Christie’s brief defends civil unions in three ways. First, it argues that the state can rationally restrict the label “marriage” to heterosexual unions because it is “preserving” the definition of the word. Second, it contends that it’s actually the feds who are now blocking gay equality by withholding benefits to civil union partners. And third, it claims that the state courts should move very cautiously when contemplating a major change in social institutions—all fine and well except that, as the state itself admits, calling a gay union a marriage isn't much of a change anymore. In fact, throughout the brief, what’s most striking is that every last argument Christie’s administration makes, it then proceeds to blatantly contradict.
 The brief starts by arguing that the state’s 2006 Civil Union Act—passed in response to a state court ruling in the same year that New Jersey had to either let gays wed or grant them all the attendant benefits of marriage—has a rational relationship to a compelling state interest, and is therefore constitutional. “To reserve the name of marriage for heterosexual couples,” says the brief, makes sense because “altering the meaning of marriage” would, in the words of the 2006 ruling, “render a profound change in the public consciousness of a social institution of ancient origin.” The definition of marriage has “far-reaching social implications.” 

Oops, except then it doesn’t. The brief then does an about-face, insisting that the nomenclature distinctions have no meaning at all—an effort to show that the law is not rooted in anti-gay prejudice. A “long-standing precedent,” the brief explains, dictates “that courts look to essence, not label.” It cites a 1915 court case finding that a law’s import “lies in the essential nature of the work done rather than the names applied to those engaged in it.” The brief goes to great lengths to drive home this point, even dragging in the Bard: “Shakespeare wondered what’s in a name?; for purposes of federal criminal law, the answer is ‘nothing.’ Substance rather than nomenclature matters.” And: “A rose by any other name is still a rose.” And: “Counting a dog’s tail as a leg will not give the dog five legs.

As if to illustrate this muddle, the brief proceeds to use the terms “partner” and “spouse” interchangeably, going so far as to argue that the civil union partners the state bars from getting married are nevertheless “spouses.” Indeed, the brief refers to “civil union spouses” in the same breath that it complains that the sovereign state of New Jersey should not be forced to cede the definition of marriage to include gays.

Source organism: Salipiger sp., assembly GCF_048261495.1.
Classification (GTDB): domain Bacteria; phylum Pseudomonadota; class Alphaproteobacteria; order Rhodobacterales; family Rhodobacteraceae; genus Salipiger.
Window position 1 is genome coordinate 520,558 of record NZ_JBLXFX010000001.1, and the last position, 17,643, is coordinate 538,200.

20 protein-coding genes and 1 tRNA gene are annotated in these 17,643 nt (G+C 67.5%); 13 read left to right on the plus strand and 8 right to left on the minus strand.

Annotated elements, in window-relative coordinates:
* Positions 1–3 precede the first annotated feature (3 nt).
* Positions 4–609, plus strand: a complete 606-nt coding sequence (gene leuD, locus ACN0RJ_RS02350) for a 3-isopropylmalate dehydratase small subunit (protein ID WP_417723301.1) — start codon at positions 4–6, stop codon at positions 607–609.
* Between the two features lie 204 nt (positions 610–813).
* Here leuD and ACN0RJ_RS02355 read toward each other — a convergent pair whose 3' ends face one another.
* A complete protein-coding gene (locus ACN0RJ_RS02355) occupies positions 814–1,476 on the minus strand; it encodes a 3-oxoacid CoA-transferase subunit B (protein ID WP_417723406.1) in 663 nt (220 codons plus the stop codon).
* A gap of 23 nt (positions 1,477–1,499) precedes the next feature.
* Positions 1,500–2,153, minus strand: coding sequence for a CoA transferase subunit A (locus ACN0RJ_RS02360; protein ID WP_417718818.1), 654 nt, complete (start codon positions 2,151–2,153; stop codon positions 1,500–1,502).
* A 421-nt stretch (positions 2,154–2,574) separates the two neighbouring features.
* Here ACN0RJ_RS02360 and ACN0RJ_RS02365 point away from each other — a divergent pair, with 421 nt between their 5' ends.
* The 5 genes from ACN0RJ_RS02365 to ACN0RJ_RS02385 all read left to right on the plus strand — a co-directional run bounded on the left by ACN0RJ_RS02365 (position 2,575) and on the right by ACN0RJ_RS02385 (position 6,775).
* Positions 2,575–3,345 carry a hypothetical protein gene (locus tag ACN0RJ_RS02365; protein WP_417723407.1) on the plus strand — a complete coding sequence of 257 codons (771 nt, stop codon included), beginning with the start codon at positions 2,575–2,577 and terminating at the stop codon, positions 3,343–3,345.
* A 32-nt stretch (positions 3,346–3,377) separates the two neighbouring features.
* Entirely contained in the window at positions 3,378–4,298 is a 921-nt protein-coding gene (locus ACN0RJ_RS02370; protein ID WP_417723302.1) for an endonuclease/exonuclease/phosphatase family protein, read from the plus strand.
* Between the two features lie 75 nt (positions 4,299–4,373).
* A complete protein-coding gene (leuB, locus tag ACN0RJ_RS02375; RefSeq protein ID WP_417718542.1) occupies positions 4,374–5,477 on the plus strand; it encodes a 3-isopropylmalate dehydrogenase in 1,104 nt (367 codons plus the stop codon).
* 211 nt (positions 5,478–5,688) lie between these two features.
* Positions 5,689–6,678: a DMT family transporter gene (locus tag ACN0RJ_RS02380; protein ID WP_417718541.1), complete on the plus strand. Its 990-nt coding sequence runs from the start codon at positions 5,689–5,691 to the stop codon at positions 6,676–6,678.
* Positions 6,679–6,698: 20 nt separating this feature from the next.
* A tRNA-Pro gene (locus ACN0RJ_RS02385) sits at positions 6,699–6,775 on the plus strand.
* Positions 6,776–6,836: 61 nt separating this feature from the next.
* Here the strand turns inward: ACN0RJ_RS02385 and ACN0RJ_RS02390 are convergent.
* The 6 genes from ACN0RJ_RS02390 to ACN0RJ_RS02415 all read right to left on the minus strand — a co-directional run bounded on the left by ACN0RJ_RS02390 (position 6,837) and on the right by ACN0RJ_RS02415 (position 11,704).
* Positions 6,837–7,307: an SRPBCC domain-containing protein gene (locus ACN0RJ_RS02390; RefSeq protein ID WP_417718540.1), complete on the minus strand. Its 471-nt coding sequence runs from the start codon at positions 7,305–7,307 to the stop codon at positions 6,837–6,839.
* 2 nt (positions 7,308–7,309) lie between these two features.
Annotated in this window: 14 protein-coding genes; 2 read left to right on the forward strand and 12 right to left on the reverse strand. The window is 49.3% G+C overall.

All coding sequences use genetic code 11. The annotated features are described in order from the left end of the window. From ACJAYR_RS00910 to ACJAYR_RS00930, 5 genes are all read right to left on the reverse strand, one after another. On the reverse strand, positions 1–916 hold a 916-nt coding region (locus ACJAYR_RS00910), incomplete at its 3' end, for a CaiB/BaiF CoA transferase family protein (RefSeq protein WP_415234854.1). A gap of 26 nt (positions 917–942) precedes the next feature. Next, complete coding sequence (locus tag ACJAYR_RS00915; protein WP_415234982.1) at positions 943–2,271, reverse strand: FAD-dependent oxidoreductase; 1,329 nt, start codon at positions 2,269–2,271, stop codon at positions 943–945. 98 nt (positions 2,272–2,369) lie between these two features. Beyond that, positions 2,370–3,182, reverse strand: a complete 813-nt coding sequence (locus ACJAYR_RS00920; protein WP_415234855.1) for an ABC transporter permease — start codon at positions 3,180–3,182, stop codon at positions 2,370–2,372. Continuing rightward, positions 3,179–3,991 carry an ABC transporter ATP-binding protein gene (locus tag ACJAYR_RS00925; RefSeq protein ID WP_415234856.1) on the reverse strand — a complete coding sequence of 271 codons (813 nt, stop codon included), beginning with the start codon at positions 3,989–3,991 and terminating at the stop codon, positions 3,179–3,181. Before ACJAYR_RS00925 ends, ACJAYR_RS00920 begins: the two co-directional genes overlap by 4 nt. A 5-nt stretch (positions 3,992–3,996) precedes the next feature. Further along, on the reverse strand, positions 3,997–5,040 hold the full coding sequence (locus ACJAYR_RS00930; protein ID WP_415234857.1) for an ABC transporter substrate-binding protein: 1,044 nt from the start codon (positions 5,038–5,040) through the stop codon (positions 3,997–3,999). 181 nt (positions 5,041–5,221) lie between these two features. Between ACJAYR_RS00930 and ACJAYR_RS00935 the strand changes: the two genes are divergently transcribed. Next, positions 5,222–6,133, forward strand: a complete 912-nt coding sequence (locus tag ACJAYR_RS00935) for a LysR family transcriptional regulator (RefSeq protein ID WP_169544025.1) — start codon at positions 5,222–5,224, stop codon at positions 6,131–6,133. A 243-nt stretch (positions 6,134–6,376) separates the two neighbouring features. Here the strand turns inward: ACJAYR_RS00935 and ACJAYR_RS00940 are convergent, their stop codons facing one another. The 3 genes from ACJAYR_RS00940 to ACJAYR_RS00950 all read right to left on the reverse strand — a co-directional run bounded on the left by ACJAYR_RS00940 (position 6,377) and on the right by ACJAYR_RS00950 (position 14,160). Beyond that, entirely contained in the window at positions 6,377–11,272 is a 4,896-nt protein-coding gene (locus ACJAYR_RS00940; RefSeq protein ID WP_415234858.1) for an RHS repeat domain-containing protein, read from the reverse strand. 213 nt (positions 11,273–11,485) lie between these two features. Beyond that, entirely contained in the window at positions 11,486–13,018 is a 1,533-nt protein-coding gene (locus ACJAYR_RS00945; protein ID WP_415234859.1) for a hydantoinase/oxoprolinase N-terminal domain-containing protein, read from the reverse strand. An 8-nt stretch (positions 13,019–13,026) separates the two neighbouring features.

Let’s imagine for a moment that it’s true that nomenclature doesn’t matter a whit. If that’s right, then it’s the strongest case yet for the other side. If there is nothing in the name “marriage,” then New Jersey’s Civil Union Act has no rational relationship to an important state interest. The label is the single distinction the law makes. How can that both serve a compelling governmental interest and mean absolutely nothing, at the same time?
The idea seems to be to further New Jersey’s bizarre argument that it’s the feds who are depriving gays of equality rather than the state. Because the Civil Union Act intended to treat gay and straight couples equally, the brief argues, now that DOMA is dead, the federal government should give civil union partners full benefits “because they are spouses.”
The trouble is, New Jersey did not intend to treat gay couples equally. If it did, it would have actually made them spouses, granting them access to marriage—to the word itself. This is the precise meaning of the Supreme Court’s 1954 ruling in Brown v. Board of Education that separate is “inherently unequal.” Awarding equivalent material benefits does not erase the stigma of separating a class of people from the core institutions of American life.
The contradictions continue: Precedent, says the brief, also requires a court to exercise “maximum caution” in intervening where “highly significant policy considerations” are involved. Therefore the New Jersey courts should not invalidate New Jersey’s law. But the state’s entire position is that there is no policy consideration at issue. There’s no material difference between civil unions and marriage, just a distinction in name only—and names don’t matter. Why shouldn’t the court act, then? Christie isn’t just making an argument against judicial activism here either. When he vetoed a same-sex marriage bill earlier this year, he said the legislature shouldn’t decide whether marriage should include gay unions—only “people” should, by a direct vote at the ballot box. That might be fine for deciding how to fund a town library, but the whole point of constitutional rights is that they’re not subject to a vote.
Can the Christie administration get away with its absurdly twisted logic? In 2009 the Obama administration defended DOMA against a California couple’s challenge. Its brief was so poorly worded and overreaching—it appeared to compare same-sex marriage to incest and pedophilia—that the administration infuriated gay and straight activists alike. The outrage helped push the gay rights movement into overdrive. The Obama administration eventually had the sense to reverse course. DOMA’s demise in June, of course, followed. Luckily for Obama, the president emerged unscathed. If Christie doesn't get smart, he might not be so lucky.
Adam Gonzalez and bottom parts by Slate Magazine

Amazon SearchBox Use it for All Meerchandise

The Forest Needs help

Summer Athlete

Adamfoxie Blog Int.

Adamfoxie Blog Int.


Relief World Hunger

Taylor Made 2016 Family Clubs

Click Here To Get Anything by Amazon- That will keep US Going

Amazon EcHo

Blog Archive/White No# Stories per Month/year

Popular Posts

Everyday at the Movies

Orangutans ARE Part of the Forest

The Gay Man in You♥ or Him